Fast forward a few decades and on Saturday I returned to Lake Monroe. Maybe just 50 yards from the great hang gliding flop, I saw a vision emerging in front of me. An old steamboat coming towards me. I just had my iphone and knew I couldn’t get a close shot of it so I ran over to some palm trees to have something to fill the foreground. I cursed there being a light in the corner of the frame. I could have cropped or Photoshopped it out, but once I shifted the photo to black and white I thought it added a nice design element.

So while this isn’t the shot I thought I’d get when I drove to Sanford Saturday, I did drive there with my visual antenna alert to capturing the magic if it came my way. I made note of the time and imagine I’ll return some day with my Nikon and a video camera to get an even better shot and some footage. Who knows, maybe when I return I’ll get the steamboat and a hang glider in the same shot. (Though I’m not sure anyone hang glides there anymore.)

The 21st century doubling for the 19th century

P.S. Long before the pandemic—even long before airplanes and cars—people used to travel to Central Florida via steamboats. My understanding is back in the late 1800s wealthy people in the North East would take the train south to Jacksonville, Florida and board a steamboat on the St. Johns River. They would head south on the river that flows north. They would stop in towns along the way and look at the scenery unlike anything they could see in New York or New England. Imagine an era before the internet and even television and being a Manhattan socialite and seeing your first manatee or alligator. Exotic stuff. (You can ride this steamboat by contacting the the St. Johns Rivership Co.)

I’m not sure that era has ever been captured in a movie, but much of the St. Johns River is visually untouched from what it was like in 1875. About 15 years ago I did shoots on the Amazon and Rio Negro rivers near Manaus, Brazil and it reminded me much of trips I’d had on the St. Johns River. So the St. Johns River can double for South America as well.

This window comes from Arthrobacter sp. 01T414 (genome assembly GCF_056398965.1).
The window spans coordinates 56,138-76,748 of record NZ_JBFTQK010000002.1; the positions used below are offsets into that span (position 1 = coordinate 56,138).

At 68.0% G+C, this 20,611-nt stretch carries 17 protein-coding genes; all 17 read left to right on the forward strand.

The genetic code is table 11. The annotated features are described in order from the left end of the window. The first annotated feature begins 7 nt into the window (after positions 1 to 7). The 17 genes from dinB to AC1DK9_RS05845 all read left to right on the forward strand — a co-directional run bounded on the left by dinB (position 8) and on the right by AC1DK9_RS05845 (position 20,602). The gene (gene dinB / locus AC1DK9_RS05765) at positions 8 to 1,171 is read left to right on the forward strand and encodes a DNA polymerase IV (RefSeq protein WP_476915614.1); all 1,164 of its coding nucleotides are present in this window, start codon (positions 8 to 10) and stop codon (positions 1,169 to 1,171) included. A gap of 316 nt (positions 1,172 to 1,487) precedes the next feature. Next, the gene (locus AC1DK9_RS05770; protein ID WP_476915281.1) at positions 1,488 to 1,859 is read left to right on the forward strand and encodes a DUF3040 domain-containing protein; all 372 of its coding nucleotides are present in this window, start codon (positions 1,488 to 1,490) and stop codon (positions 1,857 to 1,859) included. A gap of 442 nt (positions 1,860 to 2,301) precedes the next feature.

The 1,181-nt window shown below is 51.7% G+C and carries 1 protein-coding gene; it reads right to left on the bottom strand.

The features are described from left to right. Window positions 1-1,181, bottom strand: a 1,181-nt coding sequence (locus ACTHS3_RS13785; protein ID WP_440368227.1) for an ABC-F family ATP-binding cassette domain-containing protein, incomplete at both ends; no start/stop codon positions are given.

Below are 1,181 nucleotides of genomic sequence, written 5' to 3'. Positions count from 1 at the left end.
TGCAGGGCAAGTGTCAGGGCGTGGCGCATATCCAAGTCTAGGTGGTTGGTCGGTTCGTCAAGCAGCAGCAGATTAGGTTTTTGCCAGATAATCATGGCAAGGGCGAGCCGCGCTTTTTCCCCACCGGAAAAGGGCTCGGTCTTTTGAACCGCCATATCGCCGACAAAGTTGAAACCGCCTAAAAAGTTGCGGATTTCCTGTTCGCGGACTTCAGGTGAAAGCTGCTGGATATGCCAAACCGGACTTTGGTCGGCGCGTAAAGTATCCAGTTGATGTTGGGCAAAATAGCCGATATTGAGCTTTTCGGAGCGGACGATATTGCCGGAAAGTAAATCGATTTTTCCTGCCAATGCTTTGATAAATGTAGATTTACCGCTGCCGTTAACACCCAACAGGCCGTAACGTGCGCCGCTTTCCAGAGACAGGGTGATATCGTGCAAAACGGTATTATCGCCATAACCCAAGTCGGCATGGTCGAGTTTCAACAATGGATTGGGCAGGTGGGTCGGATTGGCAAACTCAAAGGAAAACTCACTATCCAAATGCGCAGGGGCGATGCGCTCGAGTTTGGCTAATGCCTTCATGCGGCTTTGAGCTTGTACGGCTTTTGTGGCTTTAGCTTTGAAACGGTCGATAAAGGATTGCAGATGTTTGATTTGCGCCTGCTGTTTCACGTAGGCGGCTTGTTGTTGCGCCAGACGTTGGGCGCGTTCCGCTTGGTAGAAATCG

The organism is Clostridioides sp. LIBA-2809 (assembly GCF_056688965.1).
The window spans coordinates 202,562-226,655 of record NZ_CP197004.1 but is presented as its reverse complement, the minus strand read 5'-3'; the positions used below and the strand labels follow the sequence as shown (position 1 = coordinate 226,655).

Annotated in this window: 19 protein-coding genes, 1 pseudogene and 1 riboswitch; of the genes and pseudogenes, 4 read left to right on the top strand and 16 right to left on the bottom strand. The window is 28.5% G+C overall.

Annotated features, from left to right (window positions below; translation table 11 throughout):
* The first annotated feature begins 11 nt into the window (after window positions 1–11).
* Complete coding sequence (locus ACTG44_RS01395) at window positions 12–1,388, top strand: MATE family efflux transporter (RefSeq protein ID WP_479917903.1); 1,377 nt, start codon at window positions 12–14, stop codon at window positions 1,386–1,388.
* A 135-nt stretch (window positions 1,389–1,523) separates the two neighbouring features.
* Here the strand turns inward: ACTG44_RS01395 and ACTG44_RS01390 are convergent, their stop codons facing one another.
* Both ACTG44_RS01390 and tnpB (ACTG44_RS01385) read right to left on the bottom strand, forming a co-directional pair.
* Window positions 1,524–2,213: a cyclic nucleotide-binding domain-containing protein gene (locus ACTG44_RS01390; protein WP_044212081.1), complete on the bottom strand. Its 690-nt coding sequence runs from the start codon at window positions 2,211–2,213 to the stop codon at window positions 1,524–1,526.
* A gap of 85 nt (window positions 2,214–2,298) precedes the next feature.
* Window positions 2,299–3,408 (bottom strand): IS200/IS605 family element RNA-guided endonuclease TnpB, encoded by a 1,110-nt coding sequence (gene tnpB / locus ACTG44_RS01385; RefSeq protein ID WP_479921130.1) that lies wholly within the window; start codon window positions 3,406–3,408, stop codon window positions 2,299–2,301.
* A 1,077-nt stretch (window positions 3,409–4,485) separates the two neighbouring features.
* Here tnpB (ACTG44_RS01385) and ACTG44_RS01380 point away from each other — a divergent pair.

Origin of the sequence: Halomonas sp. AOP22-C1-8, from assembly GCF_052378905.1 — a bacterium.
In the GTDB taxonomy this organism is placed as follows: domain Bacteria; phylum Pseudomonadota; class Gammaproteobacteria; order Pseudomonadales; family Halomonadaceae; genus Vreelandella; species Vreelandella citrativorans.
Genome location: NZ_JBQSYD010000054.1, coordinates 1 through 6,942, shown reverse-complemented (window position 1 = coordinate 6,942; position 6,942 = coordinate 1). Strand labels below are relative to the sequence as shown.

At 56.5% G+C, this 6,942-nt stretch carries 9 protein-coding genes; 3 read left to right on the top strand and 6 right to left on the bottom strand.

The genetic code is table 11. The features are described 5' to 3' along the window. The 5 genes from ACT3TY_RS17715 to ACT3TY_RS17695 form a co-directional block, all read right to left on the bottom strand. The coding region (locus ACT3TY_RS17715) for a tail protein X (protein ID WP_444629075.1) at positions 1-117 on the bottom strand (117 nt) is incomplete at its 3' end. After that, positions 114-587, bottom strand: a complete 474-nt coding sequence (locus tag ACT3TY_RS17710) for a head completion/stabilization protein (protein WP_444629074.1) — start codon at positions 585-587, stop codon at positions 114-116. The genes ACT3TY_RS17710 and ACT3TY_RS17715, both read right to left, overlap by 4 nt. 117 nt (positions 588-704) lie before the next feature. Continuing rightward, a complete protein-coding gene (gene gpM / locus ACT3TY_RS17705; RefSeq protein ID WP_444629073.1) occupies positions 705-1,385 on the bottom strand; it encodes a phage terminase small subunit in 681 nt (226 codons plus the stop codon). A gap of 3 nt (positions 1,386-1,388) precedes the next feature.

And lastly, Lake Monroe is part of the St. Johns River where painter Winslow Homer used to love to leave his Maine home and studio in the winter and fish and paint in and around Enterprise, Florida which sits across the lake from Sanford, Florida.

Winslow Homer painting ”St. Johns River” (1890)

Scott W. Smith is the author of Screenwriting with Brass Knuckles

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A few minutes ago I watched the Atlanta Braves defeat the LA Dodgers to advance to the 2021 World Series. This seems like a fitting time to share a 2015 video I just saw for the first time this week. It features professional baseball player Daniel Norris and his unusual off-season practice of living out of a classic VW bus despite making millions playing MLB player.

I’m not sure how much time Norris spends these days in his VW, but this past season he made $3.5 million playing for the Detroit Tigers. (This article still has him spending time in his VW.) Last month, the 2011 second round draft pick was traded to the Milwaukee Brewers. The short film Offseason was directed by Ben Moon, with Ben Sturgulewski as the director of photography, and edited by Dana Shaw.

If you dig that film check out Denali.

Scott W. Smith is the author of Screenwriting with Brass Knuckles